Low fertility has plagued developed South European nations since the early eighties with significant economic and fiscal implications. Economic insecurity stemming from unstable job prospects is considered one of the causes pushing women to defer childbearing until full integration in the labor market (OECD Employment outlook, 2000). The existing research on the consequences of economic insecurity on childbearing decisions has focused on the effects of an exiguous set of labor market variables such as past unemployment spells, fixed-term contracts and earnings levels. There may be other unexplored channels through which economic uncertainty may influence fertility decisions. In this paper we shed some light on the effects of Employment Protection Legislation (EPL, henceforth), considered as a major booster of economic security, on the fertility decision of Italian working women. To this purpose, we exploit a quasi-experimental setup created by a law passed in 1990 that for the first time introduced EPL in small firms (less than 15 employees) but left the protection regime for larger firms unchanged. The differential application of the law according to firm size creates variation of EPL through time and across firms and provides a credible basis for inference. Italy is an interesting case because during the ten years surrounding the time of the EPL reform it experienced the lowest fertility rate in the EU area with 1.25 children on average per women lagging well behind the replacement level of 2.1 (Eurostat, various years). During the same period Italy had in place the fourth strictest EPL regime in the EU but its application was restricted to firms with more than 15 employees (OECD Employment outlook, 2004). This created a sharp contrast with small firm workers who were totally exempted from any kind of protection and could be easily fired with no advance notice or severance payment. Given that almost 95% of the productive system in Italy is made up of small firms which employ nearly 60% of the total number of workers, a large share of the working force falls short of any job protection (Italian National Institute of Statistics, various years). The lack of job protection exposes women to a higher risk of losing their jobs and may have several consequences like for example severely restricting access to house mortgages. Given that the reproductive decision is the last of a series of steps aimed at the gradual construction of stability, like completing education, getting a stable job and buying a house, having an insecure job pushes women to avoid childbearing while still facing high economic uncertainty about their future. In relation to this, Kugler and Pica (2008) show that the 1990 EPL reform reduced the risk of losing the job. In particular, separations fall by a significant 15% because jobs became harder to destroy. We build on this result and look at how reduced economic uncertainty induced by the strengthening of employment protection affected fertility behavior after the 1990 reform. Our study contributes to the existing literature on the economic insecurity and fertility decisions in two ways. First, to the best of our knowledge, no study has looked at the effects of EPL on fertility. Second, we study the relationship between this indicator of economic insecurity, as measured by EPL, and fertility decisions in a causal setup with individual data. We are able to identify the effects of EPL comparing fertility choices of small versus large firms' workers before and after the law change, thus using a Difference-in-Difference (DID) approach. One natural concern, in our case, is the endogeneity of the treatment status, stemming from deliberate self-selection of workers into one of the EPL regimes created by the reform. In this paper we explicitly address this concern and isolate a causal pathway from employment protection to childbearing decisions. Initially we use a linear specification of the DID estimator which can account for the endogeneity of the treatment status under the assumption of period-invariant sorting bias. Then we use an IV approach to purge the estimated effects from the selection bias arising from the possible correlation of the treatment status with time varying unobserved heterogeneity. We extensively discuss the identifying assumptions of the two estimators and provide suggestive evidence as well as perform formal tests of their validity. Our main conclusion is that strengthening the EPL increased significantly the probability of having a baby and this result is robust across model specifications and estimation procedures. The rest of the paper is organized as follows. Section 2 presents a summary of previous research on this topic. Section 3 gives a picture of the institutional aspects of the Italian labor market that brought to the 1990 reform. In Section 4 the econometric methods are discussed in depth while in Section 5 we describe the data used in this study. Section 6 presents the results and Section 7 concludes.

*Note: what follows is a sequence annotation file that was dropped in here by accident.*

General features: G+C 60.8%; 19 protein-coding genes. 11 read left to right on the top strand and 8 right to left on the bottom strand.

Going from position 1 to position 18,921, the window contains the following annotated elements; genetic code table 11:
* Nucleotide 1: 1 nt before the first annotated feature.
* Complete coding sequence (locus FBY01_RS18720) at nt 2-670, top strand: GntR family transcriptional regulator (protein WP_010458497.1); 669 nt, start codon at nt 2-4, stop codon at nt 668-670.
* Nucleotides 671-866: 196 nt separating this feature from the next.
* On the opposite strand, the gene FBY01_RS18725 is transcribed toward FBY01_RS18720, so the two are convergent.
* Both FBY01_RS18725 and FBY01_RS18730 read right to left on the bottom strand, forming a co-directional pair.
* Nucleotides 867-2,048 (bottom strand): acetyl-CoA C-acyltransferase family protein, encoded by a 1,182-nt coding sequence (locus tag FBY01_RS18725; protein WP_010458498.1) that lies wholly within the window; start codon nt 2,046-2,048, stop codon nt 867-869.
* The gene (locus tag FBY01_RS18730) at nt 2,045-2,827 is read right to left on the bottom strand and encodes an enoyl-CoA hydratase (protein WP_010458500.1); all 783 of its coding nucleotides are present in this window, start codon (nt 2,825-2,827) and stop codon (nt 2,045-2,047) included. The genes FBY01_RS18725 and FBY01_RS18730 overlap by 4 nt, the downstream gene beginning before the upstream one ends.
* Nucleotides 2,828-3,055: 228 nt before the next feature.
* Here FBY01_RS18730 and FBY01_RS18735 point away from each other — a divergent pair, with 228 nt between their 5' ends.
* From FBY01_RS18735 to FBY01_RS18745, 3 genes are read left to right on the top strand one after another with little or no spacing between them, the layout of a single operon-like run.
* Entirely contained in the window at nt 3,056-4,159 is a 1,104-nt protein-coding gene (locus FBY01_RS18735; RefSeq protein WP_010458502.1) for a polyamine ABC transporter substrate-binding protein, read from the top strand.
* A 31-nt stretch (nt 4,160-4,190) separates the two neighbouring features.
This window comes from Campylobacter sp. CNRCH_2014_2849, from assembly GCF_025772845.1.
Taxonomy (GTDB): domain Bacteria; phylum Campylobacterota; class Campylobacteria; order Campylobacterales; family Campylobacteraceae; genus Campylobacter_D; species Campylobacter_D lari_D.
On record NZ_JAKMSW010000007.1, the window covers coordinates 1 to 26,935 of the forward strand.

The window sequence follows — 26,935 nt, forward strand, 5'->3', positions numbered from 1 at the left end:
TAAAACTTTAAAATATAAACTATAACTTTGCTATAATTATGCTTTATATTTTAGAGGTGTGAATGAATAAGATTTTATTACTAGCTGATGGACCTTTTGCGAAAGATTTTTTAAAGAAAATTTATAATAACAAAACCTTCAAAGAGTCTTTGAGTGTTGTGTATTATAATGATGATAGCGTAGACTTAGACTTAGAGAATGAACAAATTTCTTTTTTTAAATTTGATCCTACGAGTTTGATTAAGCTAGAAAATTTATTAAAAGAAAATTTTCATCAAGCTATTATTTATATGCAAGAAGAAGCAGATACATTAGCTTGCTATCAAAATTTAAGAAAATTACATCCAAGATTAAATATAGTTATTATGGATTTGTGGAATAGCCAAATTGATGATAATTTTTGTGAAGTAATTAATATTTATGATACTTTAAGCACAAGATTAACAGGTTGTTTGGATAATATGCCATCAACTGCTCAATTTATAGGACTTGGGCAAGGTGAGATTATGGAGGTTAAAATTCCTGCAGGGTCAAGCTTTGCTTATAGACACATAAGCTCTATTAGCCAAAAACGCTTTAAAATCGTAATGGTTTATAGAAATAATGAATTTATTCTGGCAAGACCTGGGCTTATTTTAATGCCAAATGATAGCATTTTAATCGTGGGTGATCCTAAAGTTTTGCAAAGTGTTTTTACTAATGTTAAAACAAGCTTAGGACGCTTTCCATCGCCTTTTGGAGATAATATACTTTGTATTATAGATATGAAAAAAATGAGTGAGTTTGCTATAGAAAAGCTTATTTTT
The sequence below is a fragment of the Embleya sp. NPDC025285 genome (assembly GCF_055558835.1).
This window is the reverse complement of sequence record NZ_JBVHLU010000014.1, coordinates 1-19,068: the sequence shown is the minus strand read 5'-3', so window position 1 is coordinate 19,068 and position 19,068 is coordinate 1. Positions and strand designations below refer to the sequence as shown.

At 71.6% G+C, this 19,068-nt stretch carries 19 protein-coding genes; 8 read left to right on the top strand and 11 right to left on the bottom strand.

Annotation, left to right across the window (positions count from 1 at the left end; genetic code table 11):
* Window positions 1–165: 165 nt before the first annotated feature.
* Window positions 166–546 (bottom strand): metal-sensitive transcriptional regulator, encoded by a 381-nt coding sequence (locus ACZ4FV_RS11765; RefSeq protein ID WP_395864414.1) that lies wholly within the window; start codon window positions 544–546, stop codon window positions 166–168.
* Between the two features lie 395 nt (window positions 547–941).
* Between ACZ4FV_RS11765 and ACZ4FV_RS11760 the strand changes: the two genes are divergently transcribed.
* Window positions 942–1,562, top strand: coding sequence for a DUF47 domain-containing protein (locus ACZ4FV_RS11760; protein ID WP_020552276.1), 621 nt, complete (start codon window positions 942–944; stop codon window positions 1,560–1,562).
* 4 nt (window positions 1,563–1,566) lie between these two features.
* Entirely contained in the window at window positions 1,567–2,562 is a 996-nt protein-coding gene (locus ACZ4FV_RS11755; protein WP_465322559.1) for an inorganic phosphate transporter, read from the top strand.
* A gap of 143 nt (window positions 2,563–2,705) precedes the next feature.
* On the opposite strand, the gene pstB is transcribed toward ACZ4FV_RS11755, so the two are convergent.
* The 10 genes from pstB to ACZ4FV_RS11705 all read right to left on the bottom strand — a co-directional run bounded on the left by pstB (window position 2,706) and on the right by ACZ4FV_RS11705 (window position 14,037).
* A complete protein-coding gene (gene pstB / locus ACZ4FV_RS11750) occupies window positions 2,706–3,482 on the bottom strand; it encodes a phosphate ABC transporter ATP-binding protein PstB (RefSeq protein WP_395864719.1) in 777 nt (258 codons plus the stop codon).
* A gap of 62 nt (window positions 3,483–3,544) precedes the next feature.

نتیجه گیری انگلیسی
This paper exploits a quasi-natural experiment to estimate the impact of an increase in employment protection on Italian working women's fertility decisions. Despite intense public debate on both employment protection provisions and worryingly low fertility levels in Italy and other South European countries, to date we know little about how the propensity to childbearing of working women is affected by the level of protection of their job positions. To the best of our knowledge this paper is the first to bridge the gap between these two phenomena and to isolate a distinct causal pathway from EPL to fertility decisions. We hypothesize two possible ways an EPL increase is channeled through to fertility decisions of working women: access to credit and economic insecurity. By improving access to house mortgages and reducing future economic insecurity feelings, job protection acted as a baby booster for Italian working women. The evidence presented suggests that there is a positive and sizable effect of increased EPL on fertility. Results indicate that the reform increased the propensity to have a baby by a significant 0.9–2.5 percentage points. We present a wide body of informal evidence and a series of formal tests meant to reassure us that the identifying assumptions of the DID are met and that bias is not driving the results. However, some variability in the estimated affects across methods of estimation and specifications suggests caution on drawing sharp conclusions on the magnitude of the effects. A second caveat concerns the interpretation of the results and relates to the fact that only private sector workers are sampled. This implies that we cannot investigate the effect of EPL on the fertility behavior of the entire population but only on women working in the private sector, thus limiting the external validity of our analysis.